How to Pick the Right WordPress Theme
Picking a theme is one of the first decisions you have to make when starting a WordPress site. Sure, you can ride it out on the default theme until you set up a couple of basic plugins. Still, you’ll sooner or later have to pick a new theme.
The decision is rarely easy. New website owners, especially first-timers, don’t always know what they want from a theme. To make matters worse, there are over 3,500 free WordPress themes and countless premium ones. How then to choose exactly the right one?
This question is difficult to answer. That’s why we’ve compiled this list of things to keep in mind when choosing a WordPress theme.
An incredibly important feature in 2019, responsiveness is not optional in any modern theme. People use their mobile devices to access the internet more than ever and the days of designing a website that just works on desktop computers are over.
Responsiveness means that all elements of a web page adapt to the size of the screen on which you’re viewing it. Everything is proportion-based and the images are adaptable. This makes pages work well and fast across all devices.
As we’ve said, mobile devices are widely used now. In fact, most traffic comes from phones and tablets. So, if you want your website to stand out, you must pick a responsive theme.
SEO-friendliness is another aspect of modern web design. It means your website scores better with search engines and appears higher in search results.
This is a simple matter of attracting more visitors. The higher your site appears in search results, the more people will open it. It’s the best way to get incredible amounts of traffic to your site. That’s why you need an SEO-friendly theme.
SEO-friendliness and responsiveness shouldn’t be too difficult to find, though. Practically all themes are updated recently have these features, but check the theme features anyway so you don’t accidentally end up with the one that doesn’t have them.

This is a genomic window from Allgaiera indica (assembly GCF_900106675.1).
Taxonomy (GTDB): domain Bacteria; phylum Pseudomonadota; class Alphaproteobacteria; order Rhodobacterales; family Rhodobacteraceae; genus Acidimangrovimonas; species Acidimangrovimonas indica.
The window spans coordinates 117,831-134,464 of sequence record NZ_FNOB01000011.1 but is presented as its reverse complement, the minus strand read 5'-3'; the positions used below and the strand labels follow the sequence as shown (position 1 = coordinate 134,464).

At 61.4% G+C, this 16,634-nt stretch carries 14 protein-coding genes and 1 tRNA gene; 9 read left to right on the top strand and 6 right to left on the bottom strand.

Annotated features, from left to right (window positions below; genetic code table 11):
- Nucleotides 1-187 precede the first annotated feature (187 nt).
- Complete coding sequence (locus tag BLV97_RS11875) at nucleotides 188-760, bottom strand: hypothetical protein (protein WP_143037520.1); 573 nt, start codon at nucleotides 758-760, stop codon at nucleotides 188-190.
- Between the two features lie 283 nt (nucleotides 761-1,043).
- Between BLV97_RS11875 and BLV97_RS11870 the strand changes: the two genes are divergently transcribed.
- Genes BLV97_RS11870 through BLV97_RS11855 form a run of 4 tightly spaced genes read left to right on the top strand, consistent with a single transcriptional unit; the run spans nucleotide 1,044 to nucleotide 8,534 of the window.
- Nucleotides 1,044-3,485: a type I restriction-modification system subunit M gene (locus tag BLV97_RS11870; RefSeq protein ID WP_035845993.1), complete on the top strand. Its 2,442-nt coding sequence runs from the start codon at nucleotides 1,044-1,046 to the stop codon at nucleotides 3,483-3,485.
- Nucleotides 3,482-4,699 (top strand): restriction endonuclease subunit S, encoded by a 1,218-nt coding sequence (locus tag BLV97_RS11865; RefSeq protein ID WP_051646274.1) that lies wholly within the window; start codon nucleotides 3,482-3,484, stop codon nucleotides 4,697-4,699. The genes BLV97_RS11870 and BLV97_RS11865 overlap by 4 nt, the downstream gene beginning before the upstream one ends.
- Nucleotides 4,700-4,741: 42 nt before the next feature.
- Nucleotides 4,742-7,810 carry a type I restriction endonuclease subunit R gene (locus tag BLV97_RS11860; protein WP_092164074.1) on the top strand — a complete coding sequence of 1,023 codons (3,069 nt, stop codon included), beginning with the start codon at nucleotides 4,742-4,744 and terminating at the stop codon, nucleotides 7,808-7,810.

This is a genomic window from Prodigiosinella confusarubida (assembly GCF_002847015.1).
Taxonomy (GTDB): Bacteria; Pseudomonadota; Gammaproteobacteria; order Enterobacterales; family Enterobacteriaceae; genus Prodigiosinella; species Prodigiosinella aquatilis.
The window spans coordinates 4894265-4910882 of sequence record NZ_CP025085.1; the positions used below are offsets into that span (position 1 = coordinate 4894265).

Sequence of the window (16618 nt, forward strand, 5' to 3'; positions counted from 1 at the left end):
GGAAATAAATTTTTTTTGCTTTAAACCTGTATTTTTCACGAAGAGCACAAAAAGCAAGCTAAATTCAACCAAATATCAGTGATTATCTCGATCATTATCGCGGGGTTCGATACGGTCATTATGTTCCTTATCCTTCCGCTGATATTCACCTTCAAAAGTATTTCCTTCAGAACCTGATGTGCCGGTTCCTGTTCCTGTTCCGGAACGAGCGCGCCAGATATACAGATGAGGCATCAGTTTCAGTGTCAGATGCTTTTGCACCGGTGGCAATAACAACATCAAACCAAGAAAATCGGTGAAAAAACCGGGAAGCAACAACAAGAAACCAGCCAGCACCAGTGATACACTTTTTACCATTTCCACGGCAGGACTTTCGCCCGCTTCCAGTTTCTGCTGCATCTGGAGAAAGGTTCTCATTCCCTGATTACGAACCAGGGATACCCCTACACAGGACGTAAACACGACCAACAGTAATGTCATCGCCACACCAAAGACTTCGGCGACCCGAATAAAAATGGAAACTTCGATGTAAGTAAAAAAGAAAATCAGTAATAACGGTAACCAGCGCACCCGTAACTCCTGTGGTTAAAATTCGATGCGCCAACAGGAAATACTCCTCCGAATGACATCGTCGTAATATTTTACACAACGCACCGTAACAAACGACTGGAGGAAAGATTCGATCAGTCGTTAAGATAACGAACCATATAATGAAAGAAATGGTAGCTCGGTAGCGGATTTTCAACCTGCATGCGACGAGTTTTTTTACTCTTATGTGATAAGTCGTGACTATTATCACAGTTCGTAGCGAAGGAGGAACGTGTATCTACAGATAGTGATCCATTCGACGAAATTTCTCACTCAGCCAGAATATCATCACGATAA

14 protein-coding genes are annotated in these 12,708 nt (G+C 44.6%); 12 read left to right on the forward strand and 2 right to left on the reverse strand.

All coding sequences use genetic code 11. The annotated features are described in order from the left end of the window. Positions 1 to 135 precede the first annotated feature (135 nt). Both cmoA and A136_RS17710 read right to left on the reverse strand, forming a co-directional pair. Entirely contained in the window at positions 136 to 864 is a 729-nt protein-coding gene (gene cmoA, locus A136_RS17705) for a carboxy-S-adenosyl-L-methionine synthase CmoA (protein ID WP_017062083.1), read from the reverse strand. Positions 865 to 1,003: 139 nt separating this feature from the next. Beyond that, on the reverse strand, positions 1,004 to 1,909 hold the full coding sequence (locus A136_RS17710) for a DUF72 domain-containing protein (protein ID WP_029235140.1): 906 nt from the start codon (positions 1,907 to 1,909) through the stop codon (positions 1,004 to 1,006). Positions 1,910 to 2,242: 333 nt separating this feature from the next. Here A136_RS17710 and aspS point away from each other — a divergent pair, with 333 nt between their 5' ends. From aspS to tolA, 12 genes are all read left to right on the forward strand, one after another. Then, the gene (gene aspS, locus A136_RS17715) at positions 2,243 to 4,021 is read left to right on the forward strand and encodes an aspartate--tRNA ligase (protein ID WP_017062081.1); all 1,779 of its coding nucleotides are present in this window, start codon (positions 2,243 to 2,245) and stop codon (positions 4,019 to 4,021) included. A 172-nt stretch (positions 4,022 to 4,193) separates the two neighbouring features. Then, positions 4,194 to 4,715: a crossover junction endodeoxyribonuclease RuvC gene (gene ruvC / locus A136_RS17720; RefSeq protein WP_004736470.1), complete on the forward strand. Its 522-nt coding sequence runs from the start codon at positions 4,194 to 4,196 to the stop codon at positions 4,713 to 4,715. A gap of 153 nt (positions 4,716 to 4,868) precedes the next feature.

Website speed is a much bigger deal than most people might assume. If a web page takes over 3 seconds to load, the website can suffer severe penalties in users satisfaction, the number of conversions, and even SEO.
The main concern here is with the bulkiness of the theme. The teams behind the theme sometimes try to cram as many features in the theme as possible to make it more attractive. Unfortunately, all the features increase the size of the theme and this results in poor website performance. A speed plugin can fix a lot of potential performance issues, but it can’t do much if the theme is faulty.
It’s fine if your theme of choice has a few unnecessary features. However, if there are dozens of features that you won’t use, some so complicated that they belong in a plugin, perhaps it’s best to go with a different theme.
Free vs. Premium
This is a choice rather than a feature, but it is still worth mentioning.
A lot of experts recommend first-timers to start with a free theme and move on to paid ones. Although the benefits of not having to pay are obvious, premium themes have their advantages as well.
One advantage especially important for beginners is the support. Free themes rarely have top-of-the-line customer support which can be a real issue if there’s a problem with your theme. It can be weeks before the problem is fixed. With a premium theme, you’re paying for support.
The second problem you might encounter is that free themes often lack some essential feature you might need. It can sometimes be a real pain to find the free theme that fits all your needs.
Luckily, most premium theme sellers offer a free version of their themes. It usually lacks some of the functionality of the full version, but you can use it to test the theme out and see if it works well for you.
Somewhat obvious, but often neglected part is the appearance. A theme can have all the features in the world and be faster than Google and still just plainly look wrong.
You can’t run a serious law firm website with a theme full of crazy neon colors. It would also probably be difficult run an e-commerce store selling kids’ toys with a dark, grim theme.
You get the point. The appearance of your theme must fit your website’s purpose and audience. Otherwise the visitors will just find it odd.
Those are the basics of choosing a WordPress theme that will work for your website. Some other features that are nice to have are being translation-ready, having multiple page styles, and inbuilt social sharing features.
If this interests you and you’d like to learn more about WordPress and WordPress themes, we have an interesting infographic for you below.